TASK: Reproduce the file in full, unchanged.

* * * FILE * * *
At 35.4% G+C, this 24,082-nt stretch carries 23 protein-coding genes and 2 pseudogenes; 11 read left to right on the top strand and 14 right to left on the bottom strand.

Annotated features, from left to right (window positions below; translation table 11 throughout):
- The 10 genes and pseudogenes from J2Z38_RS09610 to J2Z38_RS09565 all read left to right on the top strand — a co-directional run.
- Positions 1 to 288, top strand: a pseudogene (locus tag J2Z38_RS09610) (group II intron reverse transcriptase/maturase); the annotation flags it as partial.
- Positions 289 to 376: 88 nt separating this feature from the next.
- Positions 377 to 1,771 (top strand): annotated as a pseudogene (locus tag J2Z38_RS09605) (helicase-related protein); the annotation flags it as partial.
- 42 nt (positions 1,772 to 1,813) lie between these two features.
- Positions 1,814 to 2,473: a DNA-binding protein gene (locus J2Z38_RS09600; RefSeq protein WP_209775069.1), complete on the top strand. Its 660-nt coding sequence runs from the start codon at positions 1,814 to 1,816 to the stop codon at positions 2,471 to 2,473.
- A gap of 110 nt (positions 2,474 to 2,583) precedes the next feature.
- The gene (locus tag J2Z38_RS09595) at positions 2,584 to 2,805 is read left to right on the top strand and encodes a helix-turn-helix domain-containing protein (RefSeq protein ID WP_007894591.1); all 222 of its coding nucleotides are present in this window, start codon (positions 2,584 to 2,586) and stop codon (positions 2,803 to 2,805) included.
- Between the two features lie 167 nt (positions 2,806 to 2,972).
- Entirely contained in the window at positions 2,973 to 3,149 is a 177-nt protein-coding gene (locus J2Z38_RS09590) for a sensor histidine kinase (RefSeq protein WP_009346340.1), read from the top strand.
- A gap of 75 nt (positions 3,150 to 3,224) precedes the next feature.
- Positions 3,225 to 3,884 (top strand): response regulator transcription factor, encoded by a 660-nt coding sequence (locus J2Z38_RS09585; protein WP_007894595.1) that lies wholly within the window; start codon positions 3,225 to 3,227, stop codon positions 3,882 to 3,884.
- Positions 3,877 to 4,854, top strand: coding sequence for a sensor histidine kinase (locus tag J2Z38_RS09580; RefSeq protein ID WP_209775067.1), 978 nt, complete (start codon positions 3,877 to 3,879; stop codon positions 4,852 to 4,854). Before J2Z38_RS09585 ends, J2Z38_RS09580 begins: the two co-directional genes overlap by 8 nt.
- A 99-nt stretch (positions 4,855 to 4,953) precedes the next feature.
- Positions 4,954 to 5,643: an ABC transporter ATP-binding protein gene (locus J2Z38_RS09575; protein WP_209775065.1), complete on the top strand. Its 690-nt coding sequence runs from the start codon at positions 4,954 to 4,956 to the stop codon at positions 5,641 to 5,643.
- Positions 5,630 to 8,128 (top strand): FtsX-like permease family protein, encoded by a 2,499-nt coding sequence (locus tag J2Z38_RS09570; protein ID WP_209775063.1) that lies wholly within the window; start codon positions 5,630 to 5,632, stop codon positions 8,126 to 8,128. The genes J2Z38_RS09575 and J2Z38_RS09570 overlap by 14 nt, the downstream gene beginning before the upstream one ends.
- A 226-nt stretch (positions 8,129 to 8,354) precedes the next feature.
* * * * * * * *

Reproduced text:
At 35.4% G+C, this 24,082-nt stretch carries 23 protein-coding genes and 2 pseudogenes; 11 read left to right on the top strand and 14 right to left on the bottom strand.

Annotated features, from left to right (window positions below; translation table 11 throughout):
- The 10 genes and pseudogenes from J2Z38_RS09610 to J2Z38_RS09565 all read left to right on the top strand — a co-directional run.
- Positions 1 to 288, top strand: a pseudogene (locus tag J2Z38_RS09610) (group II intron reverse transcriptase/maturase); the annotation flags it as partial.
- Positions 289 to 376: 88 nt separating this feature from the next.
- Positions 377 to 1,771 (top strand): annotated as a pseudogene (locus tag J2Z38_RS09605) (helicase-related protein); the annotation flags it as partial.
- 42 nt (positions 1,772 to 1,813) lie between these two features.
- Positions 1,814 to 2,473: a DNA-binding protein gene (locus J2Z38_RS09600; RefSeq protein WP_209775069.1), complete on the top strand. Its 660-nt coding sequence runs from the start codon at positions 1,814 to 1,816 to the stop codon at positions 2,471 to 2,473.
- A gap of 110 nt (positions 2,474 to 2,583) precedes the next feature.
- The gene (locus tag J2Z38_RS09595) at positions 2,584 to 2,805 is read left to right on the top strand and encodes a helix-turn-helix domain-containing protein (RefSeq protein ID WP_007894591.1); all 222 of its coding nucleotides are present in this window, start codon (positions 2,584 to 2,586) and stop codon (positions 2,803 to 2,805) included.
- Between the two features lie 167 nt (positions 2,806 to 2,972).
- Entirely contained in the window at positions 2,973 to 3,149 is a 177-nt protein-coding gene (locus J2Z38_RS09590) for a sensor histidine kinase (RefSeq protein WP_009346340.1), read from the top strand.
- A gap of 75 nt (positions 3,150 to 3,224) precedes the next feature.
- Positions 3,225 to 3,884 (top strand): response regulator transcription factor, encoded by a 660-nt coding sequence (locus J2Z38_RS09585; protein WP_007894595.1) that lies wholly within the window; start codon positions 3,225 to 3,227, stop codon positions 3,882 to 3,884.
- Positions 3,877 to 4,854, top strand: coding sequence for a sensor histidine kinase (locus tag J2Z38_RS09580; RefSeq protein ID WP_209775067.1), 978 nt, complete (start codon positions 3,877 to 3,879; stop codon positions 4,852 to 4,854). Before J2Z38_RS09585 ends, J2Z38_RS09580 begins: the two co-directional genes overlap by 8 nt.
- A 99-nt stretch (positions 4,855 to 4,953) precedes the next feature.
- Positions 4,954 to 5,643: an ABC transporter ATP-binding protein gene (locus J2Z38_RS09575; protein WP_209775065.1), complete on the top strand. Its 690-nt coding sequence runs from the start codon at positions 4,954 to 4,956 to the stop codon at positions 5,641 to 5,643.
- Positions 5,630 to 8,128 (top strand): FtsX-like permease family protein, encoded by a 2,499-nt coding sequence (locus tag J2Z38_RS09570; protein ID WP_209775063.1) that lies wholly within the window; start codon positions 5,630 to 5,632, stop codon positions 8,126 to 8,128. The genes J2Z38_RS09575 and J2Z38_RS09570 overlap by 14 nt, the downstream gene beginning before the upstream one ends.
- A 226-nt stretch (positions 8,129 to 8,354) precedes the next feature.